facility:north carolina state university

  • United Nations considers a test ban on evolution-warping gene drives - MIT Technology Review
    https://www.technologyreview.com/s/612415/united-nations-considers-a-test-ban-on-evolution-warping-gene-driv

    he billionaire Bill Gates wants to end malaria, and so he’s particularly “energized” about gene drives, a technology that could wipe out the mosquitoes that spread the disease.
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    Gates calls the new approach a “breakthrough,” but some environmental groups say gene drives are too dangerous to ever use.

    Now the sides are headed for a showdown.

    In a letter circulated today, scientists funded by the Bill & Melinda Gates Foundation and others are raising the alarm over what they say is an attempt to use a United Nations biodiversity meeting this week in Sharm El-Sheikh, Egypt, to introduce a global ban on field tests of the technology.

    At issue is a draft resolution by diplomats updating the UN Convention on Biological Diversity, which—if adopted—would call on governments to “refrain from” any release of organisms containing engineered gene drives, even as part of experiments.

    The proposal for a global gene-drive moratorium has been pushed by environmental groups that are also opposed to genetically modified soybeans and corn. They have likened the gene-drive technique to the atom bomb.

    In response, the Gates Foundation, based in Seattle, has been funding a counter-campaign, hiring public relations agencies to preempt restrictive legislation and to distribute today’s letter. Many of its signatories are directly funded by the foundation.

    “This is a lobbying game on both sides, to put it bluntly,” says Todd Kuiken, who studies gene-drive policy at North Carolina State University. (He says he was asked to sign the Gates letter but declined because he is a technical advisor to the UN.)

    It’s the ability of a gene drive to spread on its own in the wild that accounts for both the technology’s promise and its peril. Scientists already take elaborate precautions against accidental release of gene-drive mosquitoes from their labs.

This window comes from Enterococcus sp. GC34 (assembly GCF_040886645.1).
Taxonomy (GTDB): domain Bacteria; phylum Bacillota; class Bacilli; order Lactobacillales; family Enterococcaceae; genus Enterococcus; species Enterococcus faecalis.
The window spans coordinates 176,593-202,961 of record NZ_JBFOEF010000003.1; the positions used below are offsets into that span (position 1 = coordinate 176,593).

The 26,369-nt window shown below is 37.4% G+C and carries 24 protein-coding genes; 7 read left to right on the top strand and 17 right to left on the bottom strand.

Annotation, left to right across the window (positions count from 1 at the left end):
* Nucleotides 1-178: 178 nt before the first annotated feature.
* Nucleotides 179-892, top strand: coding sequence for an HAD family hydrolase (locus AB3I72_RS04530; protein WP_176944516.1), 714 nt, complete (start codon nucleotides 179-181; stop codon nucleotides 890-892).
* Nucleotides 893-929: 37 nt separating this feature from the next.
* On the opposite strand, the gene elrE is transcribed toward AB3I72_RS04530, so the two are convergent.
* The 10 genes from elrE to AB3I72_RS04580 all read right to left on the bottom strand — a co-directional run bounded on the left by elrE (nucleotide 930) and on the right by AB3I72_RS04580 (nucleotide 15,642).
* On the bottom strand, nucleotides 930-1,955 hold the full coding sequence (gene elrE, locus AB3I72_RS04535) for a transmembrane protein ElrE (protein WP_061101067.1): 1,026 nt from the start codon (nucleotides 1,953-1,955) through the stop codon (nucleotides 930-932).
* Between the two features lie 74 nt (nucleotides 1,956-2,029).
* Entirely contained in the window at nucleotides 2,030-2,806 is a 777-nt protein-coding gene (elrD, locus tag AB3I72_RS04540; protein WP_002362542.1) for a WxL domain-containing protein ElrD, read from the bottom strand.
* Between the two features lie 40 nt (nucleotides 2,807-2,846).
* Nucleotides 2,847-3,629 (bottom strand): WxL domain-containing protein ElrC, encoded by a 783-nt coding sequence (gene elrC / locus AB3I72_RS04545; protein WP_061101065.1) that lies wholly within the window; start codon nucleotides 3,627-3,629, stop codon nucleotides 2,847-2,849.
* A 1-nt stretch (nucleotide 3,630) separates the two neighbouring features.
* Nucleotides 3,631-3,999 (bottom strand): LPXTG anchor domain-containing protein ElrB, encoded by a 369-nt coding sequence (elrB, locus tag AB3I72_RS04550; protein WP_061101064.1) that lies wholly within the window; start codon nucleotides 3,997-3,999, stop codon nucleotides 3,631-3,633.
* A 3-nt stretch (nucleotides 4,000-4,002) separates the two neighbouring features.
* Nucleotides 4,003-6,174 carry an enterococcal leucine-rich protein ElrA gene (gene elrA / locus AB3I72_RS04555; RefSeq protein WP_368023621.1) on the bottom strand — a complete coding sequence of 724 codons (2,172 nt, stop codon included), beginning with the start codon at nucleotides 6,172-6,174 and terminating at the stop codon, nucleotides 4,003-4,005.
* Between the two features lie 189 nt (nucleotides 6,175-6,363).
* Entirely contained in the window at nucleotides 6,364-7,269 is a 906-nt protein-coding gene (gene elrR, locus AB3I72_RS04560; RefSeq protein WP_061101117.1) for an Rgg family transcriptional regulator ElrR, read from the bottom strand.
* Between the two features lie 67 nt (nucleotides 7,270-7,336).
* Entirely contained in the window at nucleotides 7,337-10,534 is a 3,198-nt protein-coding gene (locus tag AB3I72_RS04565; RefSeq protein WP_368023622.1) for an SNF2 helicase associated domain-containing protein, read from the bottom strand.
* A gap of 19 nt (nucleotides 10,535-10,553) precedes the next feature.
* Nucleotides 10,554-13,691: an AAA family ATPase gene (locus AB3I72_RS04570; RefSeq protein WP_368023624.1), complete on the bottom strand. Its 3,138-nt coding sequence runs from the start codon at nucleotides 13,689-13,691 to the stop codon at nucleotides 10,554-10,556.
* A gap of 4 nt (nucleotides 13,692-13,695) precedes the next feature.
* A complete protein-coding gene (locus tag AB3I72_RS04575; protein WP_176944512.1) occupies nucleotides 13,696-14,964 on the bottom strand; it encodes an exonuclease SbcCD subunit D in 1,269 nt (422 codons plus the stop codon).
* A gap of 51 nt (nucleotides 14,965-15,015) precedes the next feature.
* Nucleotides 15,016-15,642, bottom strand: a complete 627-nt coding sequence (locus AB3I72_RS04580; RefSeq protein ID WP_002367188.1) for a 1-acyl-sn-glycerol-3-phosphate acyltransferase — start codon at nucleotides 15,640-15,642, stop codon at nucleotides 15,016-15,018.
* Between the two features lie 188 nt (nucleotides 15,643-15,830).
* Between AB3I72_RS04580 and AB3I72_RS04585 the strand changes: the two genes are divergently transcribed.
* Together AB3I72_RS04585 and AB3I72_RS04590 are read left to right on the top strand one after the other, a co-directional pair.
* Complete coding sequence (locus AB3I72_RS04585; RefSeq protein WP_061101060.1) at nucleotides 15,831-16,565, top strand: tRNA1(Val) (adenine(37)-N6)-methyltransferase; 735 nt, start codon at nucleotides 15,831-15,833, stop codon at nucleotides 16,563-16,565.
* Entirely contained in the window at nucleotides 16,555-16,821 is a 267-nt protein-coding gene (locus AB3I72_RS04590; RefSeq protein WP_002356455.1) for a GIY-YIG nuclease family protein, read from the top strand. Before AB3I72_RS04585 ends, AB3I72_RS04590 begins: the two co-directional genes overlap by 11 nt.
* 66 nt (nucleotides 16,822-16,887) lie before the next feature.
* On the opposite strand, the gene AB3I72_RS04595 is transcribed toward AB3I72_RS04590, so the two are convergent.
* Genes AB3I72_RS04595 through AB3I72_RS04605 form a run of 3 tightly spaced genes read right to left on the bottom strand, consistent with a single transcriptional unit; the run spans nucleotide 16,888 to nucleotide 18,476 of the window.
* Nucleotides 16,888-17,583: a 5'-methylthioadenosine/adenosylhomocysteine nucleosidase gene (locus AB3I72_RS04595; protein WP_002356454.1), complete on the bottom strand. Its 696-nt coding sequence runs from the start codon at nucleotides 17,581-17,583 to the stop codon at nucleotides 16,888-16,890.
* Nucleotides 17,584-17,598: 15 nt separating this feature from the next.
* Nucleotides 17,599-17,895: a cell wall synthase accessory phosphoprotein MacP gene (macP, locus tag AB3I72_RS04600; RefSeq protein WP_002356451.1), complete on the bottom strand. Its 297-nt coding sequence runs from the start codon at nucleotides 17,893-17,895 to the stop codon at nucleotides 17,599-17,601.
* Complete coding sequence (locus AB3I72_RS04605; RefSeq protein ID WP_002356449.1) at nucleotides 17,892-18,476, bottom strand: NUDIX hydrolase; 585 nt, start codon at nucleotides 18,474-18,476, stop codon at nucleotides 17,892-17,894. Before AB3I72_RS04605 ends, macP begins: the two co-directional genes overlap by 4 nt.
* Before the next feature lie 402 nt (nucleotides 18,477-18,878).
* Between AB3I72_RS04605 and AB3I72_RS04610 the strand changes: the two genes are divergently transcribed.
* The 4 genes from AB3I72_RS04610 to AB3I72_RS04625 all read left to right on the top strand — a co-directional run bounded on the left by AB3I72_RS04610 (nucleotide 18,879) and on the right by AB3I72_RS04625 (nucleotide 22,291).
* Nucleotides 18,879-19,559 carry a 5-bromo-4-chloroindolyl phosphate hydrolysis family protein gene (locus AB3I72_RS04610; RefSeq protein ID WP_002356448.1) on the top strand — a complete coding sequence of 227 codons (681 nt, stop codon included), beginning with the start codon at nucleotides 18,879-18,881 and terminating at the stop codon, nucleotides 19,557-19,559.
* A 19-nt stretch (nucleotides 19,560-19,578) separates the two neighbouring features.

Burt says for now the biggest unknown is whether the technology will work at all. “The risk we are trying to deal with is that it doesn’t work, that it falls over when we release it, or resistance develops very quickly,” he says.

    That means both opponents and supporters of gene drives may be overestimating how soon one could be ready.

    “The member states are hearing and thinking that these are sitting in the lab ready to be released, and that is not the case,” says Kuiken. “Nothing I have seen suggested these things are literally ready to go out the door tomorrow. We could have better decisions if everyone knew they could take a breath.”

    #Gene_drive #Hubris #Bill_Gates #Malaria


  • Cyborg cockroach or biobots motion-controlled via direct neural stimulation, at North Carolina State University

    http://news.ncsu.edu/2014/11/bozkurt-roach-biobot-2014

    Advances in neural engineering have enabled direct control of insect locomotion. Insect biobots, with a natural ability to crawl through small spaces, offer unique advantages over traditional synthetic robots. A cyberphysical network of such biobots could prove useful for search and rescue applications in uncertain disaster environments. Our previous work has demonstrated control of Madagascar hissing cockroaches using a Kinect-based computer vision platform. We now demonstrate lowpower insect-mounted acoustic sensors for future use in both environmental mapping and localization of trapped survivors. Our experimentation has shown the capability of an insect mounted array of microphones to localize a sound source.

    The goal is to use the biobots with high-resolution microphones to differentiate between sounds that matter – like people calling for help – from sounds that don’t matter – like a leaking pipe,” Bozkurt says. “Once we’ve identified sounds that matter, we can use the biobots equipped with microphone arrays to zero in on where those sounds are coming from.

    Article in The Atlantic about it:
    http://www.theatlantic.com/technology/archive/2014/11/this-cyborg-cockroach-could-save-your-life-someday/382539

    Previous research with Kinect movion-steering of cockroaches
    http://news.ncsu.edu/2013/06/wms-bozkurt-roach-autopilot

    #biobot
    #cockroach


  • If We Gave Men the Same Rape Advice We Give Women, Here’s How Absurd It Would Sound